Grammar Slammer

Punctuation, usage, spelling … the Grammar Slammer is keeping an eye on the way we use (and misuse!) the written word.

4 rules for better writing

November 1, 2015

Much of our workday is spent in communication with others. Make sure your writing doesn’t distract readers and cancel out your efforts to communicate clearly. Here are four rules to help improve your writing:


That or Which?

October 14, 2015
Many people use “that” and “which” interchangeably, but the words have different grammatical meanings. Here’s the basic rule of thumb: You use “that” for clauses that are im­­per­­a­­tive to the sentences, whereas “which” is for phrases and clauses that aren’t essential and usually just serve descriptive purposes.

Redundant redundancies

September 1, 2015
Here are some common redundancies that you should exterminate completely (redundancy intended) from your writing and speech.


September 1, 2015
Lie is an intransitive verb (one that does not take an object), meaning “to recline.” Its principal parts are lie, lay (past tense), lain (past participle) and lying (present participle) …

How many of these tricky sentences would trip you up?

July 1, 2015
Take this 10-question quiz to see if you’re a grammar ace.

Avoid these common word mistakes

June 16, 2015
Using a word incorrectly can harm your image, writes Jeff Haden for LinkedIn. These common words can trip up even strong writers.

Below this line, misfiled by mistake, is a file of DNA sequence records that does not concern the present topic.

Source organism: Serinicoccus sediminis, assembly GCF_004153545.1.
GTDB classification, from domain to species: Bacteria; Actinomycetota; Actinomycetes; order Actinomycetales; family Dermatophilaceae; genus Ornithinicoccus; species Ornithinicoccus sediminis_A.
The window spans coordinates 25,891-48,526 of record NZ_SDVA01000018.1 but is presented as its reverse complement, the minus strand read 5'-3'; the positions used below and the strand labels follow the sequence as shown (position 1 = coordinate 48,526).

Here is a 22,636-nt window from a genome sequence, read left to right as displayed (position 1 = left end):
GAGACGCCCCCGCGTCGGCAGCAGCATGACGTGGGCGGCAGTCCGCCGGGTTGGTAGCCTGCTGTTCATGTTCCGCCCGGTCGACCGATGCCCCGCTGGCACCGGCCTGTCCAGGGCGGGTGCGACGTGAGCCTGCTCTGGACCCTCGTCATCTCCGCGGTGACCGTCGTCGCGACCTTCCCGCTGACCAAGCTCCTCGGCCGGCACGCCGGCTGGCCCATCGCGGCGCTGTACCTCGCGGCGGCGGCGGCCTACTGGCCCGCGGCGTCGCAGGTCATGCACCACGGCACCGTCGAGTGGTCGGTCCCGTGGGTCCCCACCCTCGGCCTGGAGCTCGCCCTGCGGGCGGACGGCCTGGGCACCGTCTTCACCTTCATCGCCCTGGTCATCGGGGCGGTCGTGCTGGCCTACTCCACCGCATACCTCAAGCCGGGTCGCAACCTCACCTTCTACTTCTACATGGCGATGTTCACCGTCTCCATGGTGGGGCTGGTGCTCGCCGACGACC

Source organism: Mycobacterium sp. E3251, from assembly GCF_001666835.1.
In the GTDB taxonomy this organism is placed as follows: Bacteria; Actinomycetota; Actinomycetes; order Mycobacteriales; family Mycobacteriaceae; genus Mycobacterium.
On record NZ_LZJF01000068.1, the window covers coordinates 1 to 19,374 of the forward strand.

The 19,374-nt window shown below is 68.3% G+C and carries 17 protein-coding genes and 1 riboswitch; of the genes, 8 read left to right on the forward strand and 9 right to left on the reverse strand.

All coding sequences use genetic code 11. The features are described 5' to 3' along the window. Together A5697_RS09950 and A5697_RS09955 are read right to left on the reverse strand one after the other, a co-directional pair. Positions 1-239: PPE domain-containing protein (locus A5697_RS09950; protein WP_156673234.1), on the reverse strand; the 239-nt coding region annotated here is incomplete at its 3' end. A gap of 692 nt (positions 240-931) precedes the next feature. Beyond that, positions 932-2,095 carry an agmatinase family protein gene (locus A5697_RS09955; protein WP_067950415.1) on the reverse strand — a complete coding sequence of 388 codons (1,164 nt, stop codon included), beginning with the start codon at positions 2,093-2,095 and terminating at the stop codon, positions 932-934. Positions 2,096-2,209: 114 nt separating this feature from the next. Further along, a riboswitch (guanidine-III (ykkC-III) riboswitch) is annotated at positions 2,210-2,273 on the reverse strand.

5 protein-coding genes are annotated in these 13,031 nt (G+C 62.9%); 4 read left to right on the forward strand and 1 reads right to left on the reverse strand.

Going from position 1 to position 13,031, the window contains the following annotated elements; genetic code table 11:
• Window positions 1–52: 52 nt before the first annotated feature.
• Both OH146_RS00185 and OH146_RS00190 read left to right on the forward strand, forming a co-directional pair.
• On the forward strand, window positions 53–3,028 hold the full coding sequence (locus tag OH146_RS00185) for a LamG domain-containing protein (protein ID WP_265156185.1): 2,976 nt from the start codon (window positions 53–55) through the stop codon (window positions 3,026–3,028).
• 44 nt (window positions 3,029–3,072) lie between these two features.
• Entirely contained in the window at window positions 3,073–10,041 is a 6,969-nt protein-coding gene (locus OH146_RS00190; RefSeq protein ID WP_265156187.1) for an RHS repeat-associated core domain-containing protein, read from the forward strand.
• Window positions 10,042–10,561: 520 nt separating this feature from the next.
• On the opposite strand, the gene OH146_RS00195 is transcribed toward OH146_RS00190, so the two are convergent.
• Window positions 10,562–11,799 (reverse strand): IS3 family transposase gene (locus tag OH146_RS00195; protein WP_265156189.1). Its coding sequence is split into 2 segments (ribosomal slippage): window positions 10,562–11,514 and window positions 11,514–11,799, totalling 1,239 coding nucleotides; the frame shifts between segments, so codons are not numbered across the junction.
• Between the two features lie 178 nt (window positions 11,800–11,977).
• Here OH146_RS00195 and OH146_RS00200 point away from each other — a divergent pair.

Which words do you misuse?

June 1, 2015
You may think you know what these words mean, but is it possible you’re mistaken?

10 grammar rules that really aren’t rules

May 14, 2015
Grammar is full of rules, and those who know them sometimes like to call out those who don’t. But some oft-stated rules are really just myths, as grammar blogger Mignon Fogarty writes at Mental Floss.

A preposition proposition

May 7, 2015
Many writers develop their own quirks and styles over time, and it’s possible to identify their writing just by the words and phrases they use. One common style quirk is using prepositions too much, especially the word “of,” says Grammar Girl blogger Mignon Fogarty. “Overusing it can make your writing sound passive and fussy.”

5 exceptions to the grammar rules

April 13, 2015
Once you’ve learned all the basic rules of English grammar, you’ll find there are almost as many exceptions. Grammarly Director of Communications Allison VanNest explains some words that act in ways you might not expect.